From the June 01, 2007 issue of Futures Magazine • Subscribe!

The DJIA-currency connection

The Dow Jones Industrial Average Index’s recent historic highs have brought great fanfare. We need to ask: Are there deeper intermarket implications in this milestone, particularly for forex traders? Let’s lift this milestone and look what lies underneath.

The first question is: how did this occur while the U.S. dollar declined? A major contributing factor for a dollar decline has been the end of interest rate increases by the Federal Reserve Bank last August after 17 consecutive increases. The Dow closed on this date at 11,173.8 and the U.S. Dollar Index (USDX) closed at 8466. We can see that the pace of decline of the dollar increased as the Dow rallied.

Today, market sentiment consensus is forming that there is little probability for a rate increase, and if a slow-down in U.S. consumer spending occurs, the potential for a decrease in rates will help lower the dollar value further. There is also a global dynamic behind the U.S. dollar decline as the Euro zone’s economic growth increases expectation for an interest rate increase in Europe. So we have the scenario where U.S. rates may go down and European rates may go up. This would put further pressure on the dollar.

Looking at the Dow against the USDX, we can say that generally a declining dollar has been good for the Dow. The benefit of this inverse relationship is the impact on earnings of U.S. based global corporations. A weak dollar lowers the cost of exports. Foreign purchasers of U.S. products have greater buying power.

But there are other underlying impacts. All of the Dow component corporations have significant foreign assets. Those assets are priced in foreign currencies which must be converted into U.S. dollars at key accounting intervals. In times of dollar declines, these assets gain in accounting valuation. For example, Caterpillar Corp. issues loans in a foreign currency to its customers to finance equipment purchasing and leasing. These loans are at a level where they have a material impact on their earnings. Caterpillar states in its 2006 10K report: Because “we make a significant amount of loans in currencies other than the U.S. dollar, fluctuations in foreign currency exchange rates could also reduce our earning and cash flow. During times of dollar declines, collecting loans in foreign currencies is a favorable event.” Conversely, if the dollar went into a period of strengthening, Caterpillar’s earnings would be adversely affected.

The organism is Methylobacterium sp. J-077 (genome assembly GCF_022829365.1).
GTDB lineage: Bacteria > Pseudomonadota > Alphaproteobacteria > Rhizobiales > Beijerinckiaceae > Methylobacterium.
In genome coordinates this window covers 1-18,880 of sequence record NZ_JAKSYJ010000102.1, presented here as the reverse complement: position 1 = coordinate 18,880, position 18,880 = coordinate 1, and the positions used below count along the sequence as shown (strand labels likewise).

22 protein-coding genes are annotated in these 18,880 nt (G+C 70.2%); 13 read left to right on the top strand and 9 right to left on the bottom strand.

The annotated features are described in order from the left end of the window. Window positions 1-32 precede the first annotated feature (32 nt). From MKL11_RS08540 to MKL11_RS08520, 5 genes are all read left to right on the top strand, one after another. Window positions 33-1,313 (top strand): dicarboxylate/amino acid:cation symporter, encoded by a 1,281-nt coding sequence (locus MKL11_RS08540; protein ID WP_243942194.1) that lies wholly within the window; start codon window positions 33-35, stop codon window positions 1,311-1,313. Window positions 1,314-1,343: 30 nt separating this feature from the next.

Another example is one of the world’s best-known multi-nationals, Coca-Cola. They report that 72% of their net operating revenue comes from outside of the United States. This makes Coca-Cola very sensitive to currency fluctuations. Wal-Mart is another example of the intimate connection between the U.S. dollar and a company’s operating health. They are on a major international acquisition path and have reported that more than 20% of their net sales are now generated by non-U.S. based operations. Wal-Mart also is very sensitive to fluctuations in the value of the Chinese renminbi because China is a significant manufacturing source for Wal-Mart’s products. No Dow component company is exempt from currency impacts.

There are several messages here. The first is globalization. By investing in the components of the Dow, investors are really playing global economic and currency events. Traders can no longer make investment decisions with regard to only U.S. market conditions. Also, the Dow’s historical highs occurred as the global economy has expanded. World economic growth is at 5% and the International Monetary Fund team expects that to continue in 2007 and 2008. And second, currency valuations will continue to affect the current and future operating profits of these multi-nationals. By understanding the currency dynamics behind the Dow move, we can be better prepared for the ultimate retracement.

The final message is that of currency and economic vigilance. Equity traders need to watch for a global growth slowdown, commodity price inflation, a yen strengthening and for the euro’s strength to cut into euro exports. If these scenarios can combine, it could spell the end in the Dow’s run.

It is more important than ever to follow the fundamental and currency forces that move the charts.

Abe Cofnas is president of LLC and author of Understanding Forex: Trading to Win. E-mail:

About the Author
Abe Cofnas

Abe Cofnas is author of “Sentiment Indicators” and “Trading Binary Options: Strategies and Tactics” (Bloomberg Press). He is editor of newsletter and can be reached at

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